Meanwhile, disposed on the side of the reference electrode 4, opposite solid electrolyte 6, can be an optional reference gas channel 12, which is in fluid communication with the reference electrode 4 and optionally with the ambient atmosphere and/or the exhaust gas. Disposed on a side of the reference gas channel 12, opposite the reference electrode 4, may optionally be a heater 20 for maintaining sensor element 10 at a desired operating temperature. Disposed between the reference gas channel 12 and the heater 20, as well as on a side of the heater opposite the reference gas channel 12, can be one or more insulating layers 10, 18.
 In addition to the above sensor components, other sensor components can be employed, including but not limited to, lead gettering layer(s), leads, contact pads, ground plane layers(s), support layer(s), additional electrochemical cell(s), and the like. The leads, which supply current to the heater and electrodes, are often formed on the same layers as the heater and the electrodes to which they are in electrical communication and extend from the heater/electrode to the terminal end of the gas sensor where they are in electrical communication with the corresponding via (not shown) and appropriate contact pads (not shown).
 The electrolyte 6, which may be a solid electrolyte, can be formed of a material that is capable of permitting the electrochemical transfer of oxygen ions while inhibiting the passage of exhaust gases. Possible electrolyte materials include zirconium oxide (zirconia), cerium oxide (ceria), calcium oxide, yttrium oxide (yttria), lanthanum oxide, magnesium oxide, and the like, as well as combinations comprising at least one of the foregoing electrolyte materials, such as yttria doped zirconia, and the like.
 Disposed adjacent to electrolyte 6 are electrodes 2, 4. The sensing electrode 2, which is exposed to the exhaust gas during operation, preferably has a porosity sufficient to permit diffusion to oxygen molecules therethrough. Similarly, the reference electrode 4, which can be exposed to a reference gas such as oxygen, air, or the like, during operation, preferably has a porosity sufficient to permit diffusion to oxygen molecules therethrough. These electrodes can comprise a metal capable of ionizing oxygen, including, but not limited to, platinum, palladium, gold, rhodium, iridium and ruthenium; and metal oxides, such as zirconia, yttria, ceria, calcium oxide, aluminum oxide (alumina), and the like; as well as combinations comprising at least one of the foregoing metals and metal oxides. Other additives such as zirconia may be added to impart beneficial properties such as inhibiting sintering of the platinum to maintain porosity.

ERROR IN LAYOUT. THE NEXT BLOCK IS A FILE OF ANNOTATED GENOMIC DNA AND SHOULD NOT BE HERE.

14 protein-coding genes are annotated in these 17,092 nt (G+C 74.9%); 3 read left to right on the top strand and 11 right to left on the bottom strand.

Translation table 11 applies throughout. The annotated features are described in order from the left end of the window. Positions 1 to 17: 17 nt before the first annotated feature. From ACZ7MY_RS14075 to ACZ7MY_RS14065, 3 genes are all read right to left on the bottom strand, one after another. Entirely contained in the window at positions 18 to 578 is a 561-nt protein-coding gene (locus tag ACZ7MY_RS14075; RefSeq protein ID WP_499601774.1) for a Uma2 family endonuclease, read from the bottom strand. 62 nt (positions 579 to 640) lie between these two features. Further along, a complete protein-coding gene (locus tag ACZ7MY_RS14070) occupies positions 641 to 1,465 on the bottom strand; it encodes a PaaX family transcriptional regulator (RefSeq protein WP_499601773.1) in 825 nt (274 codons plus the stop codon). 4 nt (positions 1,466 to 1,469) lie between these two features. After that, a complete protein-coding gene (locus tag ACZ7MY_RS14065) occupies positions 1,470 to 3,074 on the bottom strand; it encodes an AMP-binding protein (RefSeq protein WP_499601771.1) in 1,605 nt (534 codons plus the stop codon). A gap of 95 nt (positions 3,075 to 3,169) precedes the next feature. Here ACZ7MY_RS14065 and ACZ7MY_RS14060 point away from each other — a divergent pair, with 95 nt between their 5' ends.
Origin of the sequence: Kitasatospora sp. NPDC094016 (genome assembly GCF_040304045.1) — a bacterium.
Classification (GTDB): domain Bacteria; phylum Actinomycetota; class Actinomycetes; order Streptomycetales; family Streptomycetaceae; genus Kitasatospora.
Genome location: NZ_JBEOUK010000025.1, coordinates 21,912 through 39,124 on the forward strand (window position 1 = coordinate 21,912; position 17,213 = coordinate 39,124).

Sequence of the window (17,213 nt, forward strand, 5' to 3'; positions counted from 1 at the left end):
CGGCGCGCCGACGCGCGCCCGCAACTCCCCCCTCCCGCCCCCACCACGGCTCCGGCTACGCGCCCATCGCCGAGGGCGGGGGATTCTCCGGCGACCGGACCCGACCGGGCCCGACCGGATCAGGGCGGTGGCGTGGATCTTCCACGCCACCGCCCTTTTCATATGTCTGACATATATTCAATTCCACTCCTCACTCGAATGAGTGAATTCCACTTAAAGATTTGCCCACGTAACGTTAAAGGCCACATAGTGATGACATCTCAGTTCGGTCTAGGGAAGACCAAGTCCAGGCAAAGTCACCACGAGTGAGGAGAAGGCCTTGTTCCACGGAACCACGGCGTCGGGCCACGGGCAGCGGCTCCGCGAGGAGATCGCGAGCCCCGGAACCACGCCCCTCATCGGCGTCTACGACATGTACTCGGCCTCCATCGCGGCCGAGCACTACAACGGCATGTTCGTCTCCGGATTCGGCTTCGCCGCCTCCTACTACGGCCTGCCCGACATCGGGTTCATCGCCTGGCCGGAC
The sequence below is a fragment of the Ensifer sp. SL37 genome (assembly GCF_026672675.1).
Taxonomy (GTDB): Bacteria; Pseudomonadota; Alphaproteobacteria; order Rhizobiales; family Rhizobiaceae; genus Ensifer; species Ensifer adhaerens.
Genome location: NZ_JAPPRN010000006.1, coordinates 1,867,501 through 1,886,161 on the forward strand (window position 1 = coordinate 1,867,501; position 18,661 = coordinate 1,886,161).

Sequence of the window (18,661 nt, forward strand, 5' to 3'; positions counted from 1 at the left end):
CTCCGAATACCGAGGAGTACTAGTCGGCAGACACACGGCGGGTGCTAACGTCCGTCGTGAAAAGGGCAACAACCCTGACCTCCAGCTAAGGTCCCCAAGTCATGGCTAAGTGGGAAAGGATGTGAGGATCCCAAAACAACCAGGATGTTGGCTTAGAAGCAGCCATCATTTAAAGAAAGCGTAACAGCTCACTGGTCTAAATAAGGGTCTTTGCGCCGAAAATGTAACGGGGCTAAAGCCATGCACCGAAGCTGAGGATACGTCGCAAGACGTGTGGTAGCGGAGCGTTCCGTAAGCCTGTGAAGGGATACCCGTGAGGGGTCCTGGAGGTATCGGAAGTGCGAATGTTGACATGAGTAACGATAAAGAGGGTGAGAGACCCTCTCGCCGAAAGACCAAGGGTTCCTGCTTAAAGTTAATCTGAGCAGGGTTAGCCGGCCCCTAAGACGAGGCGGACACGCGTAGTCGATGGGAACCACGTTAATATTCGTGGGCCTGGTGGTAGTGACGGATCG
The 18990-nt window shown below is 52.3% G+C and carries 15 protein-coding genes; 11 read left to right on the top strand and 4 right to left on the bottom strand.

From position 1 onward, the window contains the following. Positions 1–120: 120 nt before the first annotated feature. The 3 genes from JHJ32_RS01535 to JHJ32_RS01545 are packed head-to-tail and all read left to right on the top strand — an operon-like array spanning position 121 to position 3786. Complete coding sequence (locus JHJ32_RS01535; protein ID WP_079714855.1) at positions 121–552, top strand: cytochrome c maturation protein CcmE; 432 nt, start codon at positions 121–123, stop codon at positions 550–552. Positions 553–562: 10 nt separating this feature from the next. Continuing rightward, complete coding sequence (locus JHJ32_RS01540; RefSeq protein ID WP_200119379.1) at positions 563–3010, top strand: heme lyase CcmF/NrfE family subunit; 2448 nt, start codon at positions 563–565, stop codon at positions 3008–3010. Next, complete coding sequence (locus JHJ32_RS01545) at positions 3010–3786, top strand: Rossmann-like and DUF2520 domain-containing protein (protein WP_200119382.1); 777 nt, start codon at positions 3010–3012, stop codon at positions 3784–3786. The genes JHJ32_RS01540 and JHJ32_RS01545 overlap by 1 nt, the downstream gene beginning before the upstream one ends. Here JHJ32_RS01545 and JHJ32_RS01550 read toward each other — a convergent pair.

Heater 20 can be employed to maintain the sensor element at the desired operating temperature. Heater 20 can be a heater capable of maintaining the end of the sensor adjacent to the electrodes at a sufficient temperature to facilitate the various electrochemical reactions therein. Heater 20, which can comprise, for example, platinum, aluminum, palladium, and the like, as well as mixtures, oxides, and alloys comprising at least one of the foregoing metals can be screen printed or otherwise disposed onto a substrate to a thickness of about 5 micrometers to about 50 micrometers.
 Optional insulating layers 10, 18 provide structural integrity (e.g., protect various portions of the sensor element from abrasion and/or vibration, and the like, and provide physical strength to the sensor), and physically separate and electrically isolate various components. The insulating layer(s) can each be up to about 200 micrometers thick or so, with a thickness of about 50 micrometers to about 200 micrometers preferred. The insulating layers 10, 18 can comprise a dielectric material such as alumina, and the like.
 In a planar sensor, the sensor element components, e.g., electrodes 2, 4, electrolyte 6, insulating layer(s) 10, 18, heater 20, protective layers 8 and the like, are formed using techniques such as tape casting methods, sputtering, punching and placing, spraying (e.g., electrostatically spraying, slurry spraying, plasma spraying, and the like), dipping, painting, and the like, as well as combinations comprising at least one of the foregoing techniques. The component layers are then stacked and aligned in accordance with the particular type of sensor. Although the layers may be separately calcined, they are preferably co-fired. Optionally, the aligned layers can be heat treated to formed laminated stacks often referred to as “tiles” that contain multiple sensor elements.